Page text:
NORMAL – The first Illinois Governor to address the Illinois News Broadcasters Association in 55 years told the gathering of news anchors, reporters, and writers they bring “sunlight to problems that desperately need to be fixed, and lift up the voices of those who haven’t been heard.”
On what was his 89th day in office as Governor of the State of Illinois on Saturday, J. B. Pritzker told a gathering of 120 guests in the Carol A. Reitan Convention Center at the Bloomington-Normal Marriott that public officials should remind the public “how important journalism is to a healthy democracy.”
“If we want our democracy to thrive, we must have a First Amendment that thrives,” Pritzker said in beginning his remarks which lasted 12 minutes.
Without identifying President Donald Trump by name, Pritzker added, “You all know the media landscape is changing, newsrooms are shrinking, and the credibility of reporters is constantly being questioned by the highest elected leader in the land. The very definition of facts, reality, and news is under attack.”
“The free press should never be threatened for doing your jobs,” Pritzker said. “The First Amendment must always be revered.”
Journalism is the only profession explicitly protected in the language of the U.S. Constitution.
Candidly, Pritzker said, “Sometimes, you’re going to get it wrong. Me, too. We each have an obligation to strive to get it right. But those in political power must be extremely careful that when we disagree with what’s being said, we, nevertheless, fight for your right to get the information out.” He added that actual facts should never be labeled as fake news.
He said there should be a mutual respect between political figures and the media. “We need you,” Pritzker said.
Pritzker said he believes being in the position of having to answer tough questions from the media “has made me a better leader.” He said the media has caused him at times to see issues from differing perspectives, and he hoped he had caused the press to do the same.
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A number of those attending the dinner were college students who were learning their reporting craft, some of whom had been honored by INBA for their efforts. Pritzker encouraged them to consider seeking jobs in the profession and stay in Illinois as they do so. “There are downstate communities that need your work as much as big cities do,” he said in addressing them.
“As Governor, I’m working hard every day to make Illinois a place where working families can put down roots,” Pritzker told the gathering.
Plans for tackling debt, gun violence coming
He said for a number of years, news concerning Illinois has centered on “instability, debt, gun violence, and lurching from crisis to crisis.” He said he is in the midst of working on plans he has formulated to tackle each of these issues. He said he was “straight forward about our need for revenue, and to balance the State budget without doing it on the backs of the middle class.”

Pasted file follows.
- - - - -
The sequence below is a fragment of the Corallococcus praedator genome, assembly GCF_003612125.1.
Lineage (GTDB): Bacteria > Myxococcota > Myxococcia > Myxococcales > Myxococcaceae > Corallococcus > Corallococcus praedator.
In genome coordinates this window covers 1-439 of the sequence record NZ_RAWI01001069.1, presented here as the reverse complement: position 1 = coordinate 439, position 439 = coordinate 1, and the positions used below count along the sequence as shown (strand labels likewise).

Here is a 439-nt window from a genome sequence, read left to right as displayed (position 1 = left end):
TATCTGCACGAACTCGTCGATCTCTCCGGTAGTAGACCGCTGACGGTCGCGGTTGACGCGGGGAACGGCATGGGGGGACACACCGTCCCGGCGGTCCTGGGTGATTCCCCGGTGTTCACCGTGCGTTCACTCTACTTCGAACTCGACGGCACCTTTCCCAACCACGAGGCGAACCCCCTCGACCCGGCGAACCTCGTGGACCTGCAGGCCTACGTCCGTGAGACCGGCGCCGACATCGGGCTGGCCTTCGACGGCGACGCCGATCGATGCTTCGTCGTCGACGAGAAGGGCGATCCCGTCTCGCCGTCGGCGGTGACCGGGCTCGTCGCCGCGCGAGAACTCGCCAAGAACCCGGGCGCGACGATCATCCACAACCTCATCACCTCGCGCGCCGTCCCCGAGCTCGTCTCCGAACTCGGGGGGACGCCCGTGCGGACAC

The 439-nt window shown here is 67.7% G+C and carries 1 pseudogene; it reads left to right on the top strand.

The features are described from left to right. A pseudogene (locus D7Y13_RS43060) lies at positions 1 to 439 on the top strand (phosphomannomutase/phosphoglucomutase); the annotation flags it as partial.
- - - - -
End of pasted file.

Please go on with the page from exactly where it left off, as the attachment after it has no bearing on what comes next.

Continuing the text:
Pritzker’s budget for fiscal year 2020 included $25 million more aimed toward K-12 education in the State, a figure which went higher than the $350 million new dollars added last year through the new evidence-based funding law. In addition, his plan set aside another $21 million in funding for special education grants, $5 million for much-needed career and technical education programs for high school students, and $2 million to help low-income students pay for Advanced Placement testing.
He called his plan “a bridge to solving our deficits permanently using a fair tax.” He said he is working with members of the General Assembly to get the budget passed during this session. Under his plan, Pritzker said, those affected would be those persons in the State who earn more than $250,000 annually. He said that’s 3 percent of the State’s total population of nearly 13 million people.
“People like me should pay more,” said Pritzker, who has an estimated net worth is $3.26 billion. He called the State’s current flat tax “regressive and unfair to the middle class and working poor.” He said the “Fair Tax” he proposes “will put Illinois on firmer fiscal footing.”
”It will create stability for businesses,” Pritzker added, “The Fair Tax would reduce our multi-billion dollar deficit, it would balance future budgets, and reduce pension liability.” He said he believes his plan will help businesses already here, and will encourage businesses to return to Illinois, and allow all those businesses to grow.
He told the gathering the State has a trio of options to try to solve the financial puzzle: Cut funds for K-12 education, public safety, infrastructure, and money State universities receive by 15 percent; Raise the State income tax on all State residents by 20 percent on middle class and working poor; Or pass the Fair Tax he recommends.
He said he respects State Republicans’ right to disagree with his plan, but encouraged State GOP members to present any plans they have regarding the budget so that a dialogue can get under way. So far, he told reporters, that hasn’t happened. He challenged reporters to ask Republican General Assembly members and Senators what plans they have to stabilize State finances.
“Republicans haven’t proposed any solutions of their own to help solve the State’s financial matters,” Pritzker said.
He said Illinois has $15 billion worth of unpaid bills to attempt to pay, adding that before his predecessor, Bruce Rauner, was elected Governor four years ago, that figure was $5 billion.
people are residents
of our state”
In a question-and-answer session following his remarks, Pritzker addressed President Trump’s plan to move undocumented refugees to communities that consider themselves sanctuary cities and sanctuary states.
“We have undocumented people in our state today,” Pritzker responded. “They ought to be welcomed. They ought to be taken care of. They are residents of our State.”